On July 26, 2017, Corporal Jeff DeYoung carried his best friend, Cena – a 10-year-old black Labrador Retriever and Retired Combat Marine — past the solemn crowd, which had gathered quietly beneath a grey, cloudy sky in Muskegon, Michigan. Cena was lame with an aggressive and painful form of terminal bone cancer. They boarded the USS LST 393 — a decommissioned Navy ship — which now serves as a Veterans Museum. Aboard the ship, a veterinarian was waiting to end Cena’s pain.
Three rounds of rifle fire cracked through the air. Then silence.
In the distance, a lone bugler breathed the sacred notes to “Taps.”
“I want to run away and not face what I must do,” DeYoung had written on his Facebook Page the day before. “But he needs me to be strong and set him free. Because of him I got to have a family. Because of him I was able to live. May God forgive me for what I do tomorrow. And may the Lord greet you with open arms and a nice ear scratch.”
DeYoung and Cena — randomly paired to protect Marines from the dangers of improvised explosive devices (IEDs) — served together in Afghanistan between 2009 and 2010. Cena would work 50 yards ahead of DeYoung to hunt for the scent of the IEDs.
Curiously though, rather than lie down next to a suspected explosive when he found the scent — as he was trained to do — Cena would race off in the opposite direction. For this, DeYoung bestowed upon his faithful canine companion the endearing nickname, Chicken.
Because of their intense environment, DeYoung and Cena developed an inseparable bond. When DeYoung lost seven friends over the course of three weeks, it was Cena who was there to comfort him.
“My main goal was to protect him,” DeYoung said. “I remember we would get into firefights and having to cover myself on top of him so he wouldn’t get harm. It was all about him.”
In 2010, the pair parted ways in the war zone without having an opportunity to say goodbye. It’s a tactic used by the military to make the separation between a handler and their service dog easier. Still, the separation hit DeYoung hard.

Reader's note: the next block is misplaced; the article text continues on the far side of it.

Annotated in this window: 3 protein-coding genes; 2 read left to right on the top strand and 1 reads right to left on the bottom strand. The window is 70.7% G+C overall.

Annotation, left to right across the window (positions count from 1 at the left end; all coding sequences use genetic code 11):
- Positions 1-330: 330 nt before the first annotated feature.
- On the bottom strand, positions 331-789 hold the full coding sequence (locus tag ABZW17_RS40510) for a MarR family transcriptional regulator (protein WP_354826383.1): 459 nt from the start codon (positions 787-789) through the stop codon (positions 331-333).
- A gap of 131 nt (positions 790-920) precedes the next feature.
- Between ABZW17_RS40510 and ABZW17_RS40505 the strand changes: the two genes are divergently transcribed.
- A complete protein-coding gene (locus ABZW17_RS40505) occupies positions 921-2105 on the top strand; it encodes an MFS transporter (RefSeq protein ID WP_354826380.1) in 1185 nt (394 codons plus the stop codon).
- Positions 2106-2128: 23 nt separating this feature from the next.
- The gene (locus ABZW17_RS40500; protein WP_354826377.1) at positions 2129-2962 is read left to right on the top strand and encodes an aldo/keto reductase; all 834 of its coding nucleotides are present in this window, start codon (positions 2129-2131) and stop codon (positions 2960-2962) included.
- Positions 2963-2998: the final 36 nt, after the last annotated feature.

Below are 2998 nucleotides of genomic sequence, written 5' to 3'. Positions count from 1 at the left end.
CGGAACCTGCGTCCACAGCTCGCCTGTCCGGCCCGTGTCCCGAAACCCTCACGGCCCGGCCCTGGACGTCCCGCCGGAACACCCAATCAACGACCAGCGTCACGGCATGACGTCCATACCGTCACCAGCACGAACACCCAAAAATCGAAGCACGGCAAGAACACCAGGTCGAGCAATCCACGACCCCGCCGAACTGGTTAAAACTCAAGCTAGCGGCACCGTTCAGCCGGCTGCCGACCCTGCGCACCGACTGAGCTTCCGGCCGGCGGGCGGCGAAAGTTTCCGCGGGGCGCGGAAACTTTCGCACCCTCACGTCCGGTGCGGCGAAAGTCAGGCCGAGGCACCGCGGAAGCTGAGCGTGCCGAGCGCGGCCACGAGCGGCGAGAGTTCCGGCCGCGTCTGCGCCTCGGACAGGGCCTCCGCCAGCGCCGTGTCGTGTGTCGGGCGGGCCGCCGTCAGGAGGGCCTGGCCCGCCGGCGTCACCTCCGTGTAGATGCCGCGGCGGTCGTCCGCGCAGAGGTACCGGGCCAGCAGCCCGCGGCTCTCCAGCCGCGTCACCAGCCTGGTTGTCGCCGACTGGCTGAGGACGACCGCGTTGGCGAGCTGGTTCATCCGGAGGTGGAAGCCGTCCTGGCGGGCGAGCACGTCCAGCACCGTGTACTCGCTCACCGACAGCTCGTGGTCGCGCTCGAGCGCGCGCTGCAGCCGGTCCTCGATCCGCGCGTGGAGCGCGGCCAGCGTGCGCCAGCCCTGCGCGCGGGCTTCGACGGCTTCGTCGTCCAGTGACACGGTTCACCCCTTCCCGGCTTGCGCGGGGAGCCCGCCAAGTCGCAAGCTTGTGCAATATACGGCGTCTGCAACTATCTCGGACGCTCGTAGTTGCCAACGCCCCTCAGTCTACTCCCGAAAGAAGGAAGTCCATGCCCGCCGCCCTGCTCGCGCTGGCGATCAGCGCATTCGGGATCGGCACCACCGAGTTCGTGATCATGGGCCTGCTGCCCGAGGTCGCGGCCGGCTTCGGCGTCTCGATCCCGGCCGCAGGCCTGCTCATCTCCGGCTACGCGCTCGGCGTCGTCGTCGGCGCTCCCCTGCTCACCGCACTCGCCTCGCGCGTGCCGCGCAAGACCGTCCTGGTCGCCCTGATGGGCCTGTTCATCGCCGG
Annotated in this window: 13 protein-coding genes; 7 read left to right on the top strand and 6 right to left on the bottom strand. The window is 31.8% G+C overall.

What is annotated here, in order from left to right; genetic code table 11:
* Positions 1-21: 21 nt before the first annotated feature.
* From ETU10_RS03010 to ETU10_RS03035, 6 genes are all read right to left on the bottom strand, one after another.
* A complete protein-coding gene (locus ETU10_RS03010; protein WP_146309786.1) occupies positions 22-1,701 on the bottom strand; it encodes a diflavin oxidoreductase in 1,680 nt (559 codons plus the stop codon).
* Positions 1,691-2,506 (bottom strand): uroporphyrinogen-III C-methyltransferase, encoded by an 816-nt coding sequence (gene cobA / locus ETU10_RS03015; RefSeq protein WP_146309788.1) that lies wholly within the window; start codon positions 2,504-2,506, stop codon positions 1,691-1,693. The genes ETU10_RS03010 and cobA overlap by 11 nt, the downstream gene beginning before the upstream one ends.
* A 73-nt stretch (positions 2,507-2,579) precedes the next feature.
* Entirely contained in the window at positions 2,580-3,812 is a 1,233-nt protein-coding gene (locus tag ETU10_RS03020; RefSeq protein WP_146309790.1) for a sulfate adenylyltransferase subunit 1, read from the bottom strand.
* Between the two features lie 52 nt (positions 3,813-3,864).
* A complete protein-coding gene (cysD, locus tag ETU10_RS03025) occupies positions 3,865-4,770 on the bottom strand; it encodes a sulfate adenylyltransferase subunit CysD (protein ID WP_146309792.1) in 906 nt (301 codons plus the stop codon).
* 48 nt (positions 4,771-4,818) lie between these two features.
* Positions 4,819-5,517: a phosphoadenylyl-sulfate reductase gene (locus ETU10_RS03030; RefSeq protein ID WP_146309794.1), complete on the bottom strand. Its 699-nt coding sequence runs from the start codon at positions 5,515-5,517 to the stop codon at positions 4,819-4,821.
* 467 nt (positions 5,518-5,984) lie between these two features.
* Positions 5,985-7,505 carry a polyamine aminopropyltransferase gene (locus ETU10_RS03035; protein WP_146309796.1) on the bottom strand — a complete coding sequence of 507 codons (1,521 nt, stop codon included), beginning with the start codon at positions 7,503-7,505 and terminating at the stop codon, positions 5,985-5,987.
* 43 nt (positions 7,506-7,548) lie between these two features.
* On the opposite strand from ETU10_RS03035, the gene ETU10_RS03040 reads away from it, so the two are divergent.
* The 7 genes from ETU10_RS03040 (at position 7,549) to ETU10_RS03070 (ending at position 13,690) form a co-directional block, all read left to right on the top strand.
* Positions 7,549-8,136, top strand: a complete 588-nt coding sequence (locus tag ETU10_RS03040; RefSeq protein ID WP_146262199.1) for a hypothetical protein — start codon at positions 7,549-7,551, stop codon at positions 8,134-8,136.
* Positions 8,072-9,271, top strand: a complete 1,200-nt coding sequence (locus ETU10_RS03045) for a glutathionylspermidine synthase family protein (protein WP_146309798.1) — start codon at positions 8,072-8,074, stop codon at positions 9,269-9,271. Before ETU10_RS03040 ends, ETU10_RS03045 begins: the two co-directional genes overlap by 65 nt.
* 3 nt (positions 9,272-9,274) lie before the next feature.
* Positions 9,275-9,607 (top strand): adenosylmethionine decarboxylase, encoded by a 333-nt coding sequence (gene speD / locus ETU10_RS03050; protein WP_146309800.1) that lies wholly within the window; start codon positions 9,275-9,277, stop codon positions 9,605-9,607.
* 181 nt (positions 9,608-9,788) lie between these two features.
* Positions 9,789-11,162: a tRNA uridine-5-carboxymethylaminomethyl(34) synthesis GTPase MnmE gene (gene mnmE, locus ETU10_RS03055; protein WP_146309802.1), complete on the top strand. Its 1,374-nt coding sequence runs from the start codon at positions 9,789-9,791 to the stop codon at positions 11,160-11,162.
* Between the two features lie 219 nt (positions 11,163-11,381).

As the years passed, DeYoung got married and had two children. But he never forgot about Cena. In 2014, after serving six years in the military, Cena was retired from service. DeYoung found out that his former war buddy was available for adoption.
Enter Mission K9 Rescue, a non-profit organization that works with the military and the American Humane Association, to reunite retired service military dogs with their former handlers. For DeYoung and Cena, it had been nearly four years.
Since the military does not fund transportation for the service dogs, Mission K9 Rescue works with the American Humane Association to provide the necessary transportation to reunite the dog with his new family.
On June 5, 2014, DeYoung made the trip to Raleigh Durham International Airport for a long-awaited and very emotional reunion with his “brother,” Cena.
During the three difficult years that followed — with DeYoung going through a divorce and struggling to find a job — his loyal Cena was the only one who stayed by his side.
Then one day, DeYoung noticed that Cena was having trouble walking. He was favoring his front leg. Cena was later diagnosed with an aggressive and very painful form of bone cancer.
In mid-July of 2017, as Cena’s condition worsened, a fellow Marine named Jacobie Baumann launched an online fundraiser hoping to help pay for a headstone and statue for Cena. More than 1,100 people quickly donated nearly $45,000. A “Bucket List” of things DeYoung wanted to do for his “brother” included a final ride in an open jeep.